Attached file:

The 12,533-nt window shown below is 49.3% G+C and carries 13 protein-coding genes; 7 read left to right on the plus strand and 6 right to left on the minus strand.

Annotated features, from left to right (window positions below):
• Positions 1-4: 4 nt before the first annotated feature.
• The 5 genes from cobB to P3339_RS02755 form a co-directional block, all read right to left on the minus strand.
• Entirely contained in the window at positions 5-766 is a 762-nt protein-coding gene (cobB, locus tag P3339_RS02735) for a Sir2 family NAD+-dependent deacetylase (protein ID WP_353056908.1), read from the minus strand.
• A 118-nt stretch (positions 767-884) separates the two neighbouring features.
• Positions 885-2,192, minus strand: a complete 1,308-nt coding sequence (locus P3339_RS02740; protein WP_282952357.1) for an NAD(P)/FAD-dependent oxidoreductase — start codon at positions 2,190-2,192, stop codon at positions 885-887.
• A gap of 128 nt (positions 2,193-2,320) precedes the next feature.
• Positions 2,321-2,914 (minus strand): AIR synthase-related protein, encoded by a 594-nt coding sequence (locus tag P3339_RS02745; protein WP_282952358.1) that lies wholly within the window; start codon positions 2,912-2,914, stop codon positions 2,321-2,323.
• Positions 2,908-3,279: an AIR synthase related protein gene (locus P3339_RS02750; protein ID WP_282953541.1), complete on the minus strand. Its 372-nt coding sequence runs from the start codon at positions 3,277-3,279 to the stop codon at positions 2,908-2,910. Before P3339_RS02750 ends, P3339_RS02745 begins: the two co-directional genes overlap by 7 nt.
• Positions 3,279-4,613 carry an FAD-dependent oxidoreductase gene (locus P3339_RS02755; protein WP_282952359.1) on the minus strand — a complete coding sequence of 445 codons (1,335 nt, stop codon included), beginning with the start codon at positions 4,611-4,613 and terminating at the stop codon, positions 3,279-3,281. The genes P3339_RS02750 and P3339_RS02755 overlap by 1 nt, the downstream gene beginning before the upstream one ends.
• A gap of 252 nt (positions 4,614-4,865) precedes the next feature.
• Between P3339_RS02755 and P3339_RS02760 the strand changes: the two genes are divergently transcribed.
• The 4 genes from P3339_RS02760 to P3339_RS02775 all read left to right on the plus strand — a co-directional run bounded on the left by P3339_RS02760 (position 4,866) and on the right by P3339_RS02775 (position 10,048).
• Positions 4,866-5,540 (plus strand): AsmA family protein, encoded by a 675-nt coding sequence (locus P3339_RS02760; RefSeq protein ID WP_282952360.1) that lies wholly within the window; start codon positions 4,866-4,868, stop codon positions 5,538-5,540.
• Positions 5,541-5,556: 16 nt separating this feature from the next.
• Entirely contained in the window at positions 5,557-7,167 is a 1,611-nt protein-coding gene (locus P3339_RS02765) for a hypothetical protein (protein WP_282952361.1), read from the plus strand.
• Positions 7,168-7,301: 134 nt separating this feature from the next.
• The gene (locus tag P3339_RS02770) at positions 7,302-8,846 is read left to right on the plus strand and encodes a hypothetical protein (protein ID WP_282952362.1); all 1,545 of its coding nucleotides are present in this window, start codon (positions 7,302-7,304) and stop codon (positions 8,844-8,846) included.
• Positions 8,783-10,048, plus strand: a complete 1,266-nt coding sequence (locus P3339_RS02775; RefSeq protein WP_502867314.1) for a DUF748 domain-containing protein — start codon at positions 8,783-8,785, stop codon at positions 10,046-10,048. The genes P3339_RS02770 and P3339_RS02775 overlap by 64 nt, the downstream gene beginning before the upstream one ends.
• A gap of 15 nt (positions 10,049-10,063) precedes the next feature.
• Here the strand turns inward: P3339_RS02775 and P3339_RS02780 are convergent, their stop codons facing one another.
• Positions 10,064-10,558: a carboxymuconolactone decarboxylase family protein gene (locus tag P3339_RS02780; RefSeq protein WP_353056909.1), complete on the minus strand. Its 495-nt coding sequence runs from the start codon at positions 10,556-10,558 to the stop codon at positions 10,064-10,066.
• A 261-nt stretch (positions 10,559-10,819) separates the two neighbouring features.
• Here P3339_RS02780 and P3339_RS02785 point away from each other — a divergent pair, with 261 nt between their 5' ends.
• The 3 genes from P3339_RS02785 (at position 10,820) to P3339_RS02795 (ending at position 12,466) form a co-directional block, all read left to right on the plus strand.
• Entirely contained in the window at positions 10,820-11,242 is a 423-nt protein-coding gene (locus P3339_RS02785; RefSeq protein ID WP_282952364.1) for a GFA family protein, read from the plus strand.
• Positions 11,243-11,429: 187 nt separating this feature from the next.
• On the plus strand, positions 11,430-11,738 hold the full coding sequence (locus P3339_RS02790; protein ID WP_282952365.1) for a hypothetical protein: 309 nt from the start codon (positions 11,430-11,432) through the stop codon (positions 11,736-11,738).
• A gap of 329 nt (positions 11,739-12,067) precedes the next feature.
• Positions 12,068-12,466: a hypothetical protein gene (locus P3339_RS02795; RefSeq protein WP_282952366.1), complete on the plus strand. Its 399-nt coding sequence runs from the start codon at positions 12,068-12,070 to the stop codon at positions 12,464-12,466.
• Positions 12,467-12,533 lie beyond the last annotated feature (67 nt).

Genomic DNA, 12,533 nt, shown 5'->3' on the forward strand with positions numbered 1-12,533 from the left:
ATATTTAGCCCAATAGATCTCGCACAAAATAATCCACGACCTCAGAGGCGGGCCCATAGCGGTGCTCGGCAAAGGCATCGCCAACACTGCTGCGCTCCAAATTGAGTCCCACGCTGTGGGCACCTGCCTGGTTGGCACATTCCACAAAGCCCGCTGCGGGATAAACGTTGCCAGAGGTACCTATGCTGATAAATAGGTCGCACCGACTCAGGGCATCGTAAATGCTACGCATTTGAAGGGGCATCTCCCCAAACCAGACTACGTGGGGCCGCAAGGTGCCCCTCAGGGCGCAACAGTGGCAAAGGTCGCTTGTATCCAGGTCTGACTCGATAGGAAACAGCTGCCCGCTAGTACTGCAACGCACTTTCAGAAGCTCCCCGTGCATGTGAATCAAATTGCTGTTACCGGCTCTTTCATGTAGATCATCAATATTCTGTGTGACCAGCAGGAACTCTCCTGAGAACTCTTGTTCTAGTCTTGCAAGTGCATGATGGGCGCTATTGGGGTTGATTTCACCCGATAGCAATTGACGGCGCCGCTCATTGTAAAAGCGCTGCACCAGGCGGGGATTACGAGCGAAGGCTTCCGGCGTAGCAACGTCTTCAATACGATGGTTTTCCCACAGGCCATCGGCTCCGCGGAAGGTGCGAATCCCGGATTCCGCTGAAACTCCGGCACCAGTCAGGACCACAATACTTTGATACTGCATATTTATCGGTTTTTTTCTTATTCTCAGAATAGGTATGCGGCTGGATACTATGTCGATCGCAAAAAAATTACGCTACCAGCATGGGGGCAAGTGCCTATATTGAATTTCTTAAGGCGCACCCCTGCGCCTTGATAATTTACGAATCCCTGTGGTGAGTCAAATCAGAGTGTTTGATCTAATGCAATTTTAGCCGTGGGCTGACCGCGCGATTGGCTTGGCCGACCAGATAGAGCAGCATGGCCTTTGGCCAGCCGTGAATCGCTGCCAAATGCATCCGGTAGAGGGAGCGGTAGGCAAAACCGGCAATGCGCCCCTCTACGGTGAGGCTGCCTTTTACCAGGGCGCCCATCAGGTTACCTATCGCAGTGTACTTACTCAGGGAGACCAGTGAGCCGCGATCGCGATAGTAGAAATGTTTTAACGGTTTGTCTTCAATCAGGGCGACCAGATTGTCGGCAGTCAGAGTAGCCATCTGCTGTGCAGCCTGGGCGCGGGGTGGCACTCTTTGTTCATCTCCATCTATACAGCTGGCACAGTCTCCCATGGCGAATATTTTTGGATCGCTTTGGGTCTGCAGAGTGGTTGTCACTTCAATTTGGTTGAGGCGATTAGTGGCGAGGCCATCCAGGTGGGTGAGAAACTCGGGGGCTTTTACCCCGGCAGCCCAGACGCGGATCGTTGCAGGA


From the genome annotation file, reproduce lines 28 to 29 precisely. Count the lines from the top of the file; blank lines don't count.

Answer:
• Positions 11,243-11,429: 187 nt separating this feature from the next.
• On the plus strand, positions 11,430-11,738 hold the full coding sequence (locus P3339_RS02790; protein ID WP_282952365.1) for a hypothetical protein: 309 nt from the start codon (positions 11,430-11,432) through the stop codon (positions 11,736-11,738).